£50,000 Tax Saving - Case Study
A long standing client, Bob, is a successful business owner. His main pension plan is just now coming into payment and so he’s been prompted to think ahead about retirement – probably five years or so.
He’s taking about £100,000 pa from the company, a mixture of salary and dividend. He doesn’t actually need all of this income day-to-day, but his longer-term financial plans mean that it’s important to extract this money from the business before he retires and passes the business on.
However he’s not completely content: he sees that for almost every pound from the company, a combination of corporation tax and dividend tax means an overall tax burden of 40% – and because of the loss of Bob’s his personal allowance, some the money he draws will be at an effective marginal rate of 60%.
The Planning Recommendation
Bob already has pensions in payment of about £25,000 a year and he doesn’t want to commit any more to retirement income.
- Setting up a new pension plan, originally with the intention of taking advantage of flexible drawdown, but now replaced by the new ‘Pension Freedoms’.
- Reducing his drawings by £30,000, and instead (as a company premium), paying £30,000 a year into the new pension, for the next five years
Fast Forward Five Years
It’s time to take the money (now standing at £150,000, ignoring any investment growth or losses, and charges).
- Of course, Bob can take a quarter as a lump sum. However at this point Bob’s salary will have stopped leaving a good tranche of basic rate tax band. With the remaining £112,500, he can choose to take a series of lump sums within the basic rate band, extracting all of the money in about six years.
- If he wanted it sooner, he could encroach into the higher rate band at the expense of some extra tax.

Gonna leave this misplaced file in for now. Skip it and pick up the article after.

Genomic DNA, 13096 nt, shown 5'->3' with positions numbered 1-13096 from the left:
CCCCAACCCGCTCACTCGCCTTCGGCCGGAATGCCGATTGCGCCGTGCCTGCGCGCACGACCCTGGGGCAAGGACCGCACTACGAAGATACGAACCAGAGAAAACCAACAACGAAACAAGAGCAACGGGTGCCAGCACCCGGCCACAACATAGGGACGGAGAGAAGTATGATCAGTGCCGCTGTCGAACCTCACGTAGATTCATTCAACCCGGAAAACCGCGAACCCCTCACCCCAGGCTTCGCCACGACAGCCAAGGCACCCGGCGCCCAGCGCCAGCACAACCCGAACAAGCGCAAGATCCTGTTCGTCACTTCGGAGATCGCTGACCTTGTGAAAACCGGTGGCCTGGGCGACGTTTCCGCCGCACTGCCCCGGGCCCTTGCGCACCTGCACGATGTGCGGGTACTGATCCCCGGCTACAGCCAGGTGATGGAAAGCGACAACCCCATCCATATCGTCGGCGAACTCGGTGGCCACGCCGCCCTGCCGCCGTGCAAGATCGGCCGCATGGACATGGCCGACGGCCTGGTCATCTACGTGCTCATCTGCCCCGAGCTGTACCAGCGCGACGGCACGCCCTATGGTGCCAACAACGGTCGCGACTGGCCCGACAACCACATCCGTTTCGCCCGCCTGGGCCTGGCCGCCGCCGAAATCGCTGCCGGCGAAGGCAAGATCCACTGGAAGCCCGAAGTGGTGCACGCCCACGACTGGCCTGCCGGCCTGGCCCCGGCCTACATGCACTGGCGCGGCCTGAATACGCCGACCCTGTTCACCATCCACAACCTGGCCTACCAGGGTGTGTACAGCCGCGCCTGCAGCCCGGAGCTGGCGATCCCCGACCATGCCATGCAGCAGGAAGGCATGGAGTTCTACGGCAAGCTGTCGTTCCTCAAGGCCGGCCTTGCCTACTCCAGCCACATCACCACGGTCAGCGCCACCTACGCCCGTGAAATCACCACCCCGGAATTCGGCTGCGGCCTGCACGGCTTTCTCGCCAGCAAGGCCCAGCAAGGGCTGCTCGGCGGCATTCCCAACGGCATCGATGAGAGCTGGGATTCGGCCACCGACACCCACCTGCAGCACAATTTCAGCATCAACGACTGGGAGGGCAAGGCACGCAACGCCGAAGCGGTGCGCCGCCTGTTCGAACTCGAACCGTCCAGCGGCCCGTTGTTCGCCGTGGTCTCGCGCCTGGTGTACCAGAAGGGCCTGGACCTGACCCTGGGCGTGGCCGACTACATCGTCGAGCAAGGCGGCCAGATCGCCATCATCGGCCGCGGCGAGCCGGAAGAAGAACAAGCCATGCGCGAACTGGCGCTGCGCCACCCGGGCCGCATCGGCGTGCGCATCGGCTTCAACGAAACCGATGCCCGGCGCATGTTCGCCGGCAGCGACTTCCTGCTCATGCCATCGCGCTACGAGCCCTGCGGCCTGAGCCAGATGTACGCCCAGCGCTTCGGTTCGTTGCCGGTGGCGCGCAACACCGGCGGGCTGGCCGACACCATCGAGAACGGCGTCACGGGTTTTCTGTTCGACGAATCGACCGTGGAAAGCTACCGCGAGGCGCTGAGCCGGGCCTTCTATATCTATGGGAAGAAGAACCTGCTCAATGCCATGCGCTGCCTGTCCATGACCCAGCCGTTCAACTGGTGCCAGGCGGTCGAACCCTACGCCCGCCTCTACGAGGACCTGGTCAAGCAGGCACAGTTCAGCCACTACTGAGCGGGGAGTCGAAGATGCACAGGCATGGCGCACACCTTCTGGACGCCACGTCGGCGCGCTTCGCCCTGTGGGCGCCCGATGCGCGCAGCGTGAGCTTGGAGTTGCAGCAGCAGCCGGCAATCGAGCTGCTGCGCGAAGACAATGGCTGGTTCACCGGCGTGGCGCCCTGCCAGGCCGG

- If taken within the basic rate band, the tax burden drops to just 15%, compared to roughly 50% before, a tax saving of £52,500.
- It’s also worth noting that if Bob were to die before age 75 then his family would receive the entire pension fund without any income tax or inheritance tax deduction: a further valuable benefit.
The purpose of the strategy is to slash Bob's tax burden. To us though, the most important lesson from Bob’s story isn’t the application of technical expertise, so much as really listening to our client. The most important step is always the first: to sit down and look at things from every angle.
This case started in order to take advantage of the Flexible Drawdown rules but is now even more beneficial under the new ‘Pension Freedoms’ and the abolition of the 55% death tax before age 75.
Note, this case study was based on Rowley Turton's understanding of the rules at the time, and is an example of our work only. This case study is not individual advice, and you should obtain individual professional advice based on your own personal circumstances, and the current rules, before undertaking any action. Rowley Turton accept no liability for anyone taking any action as a result of this case study or any other information on our website.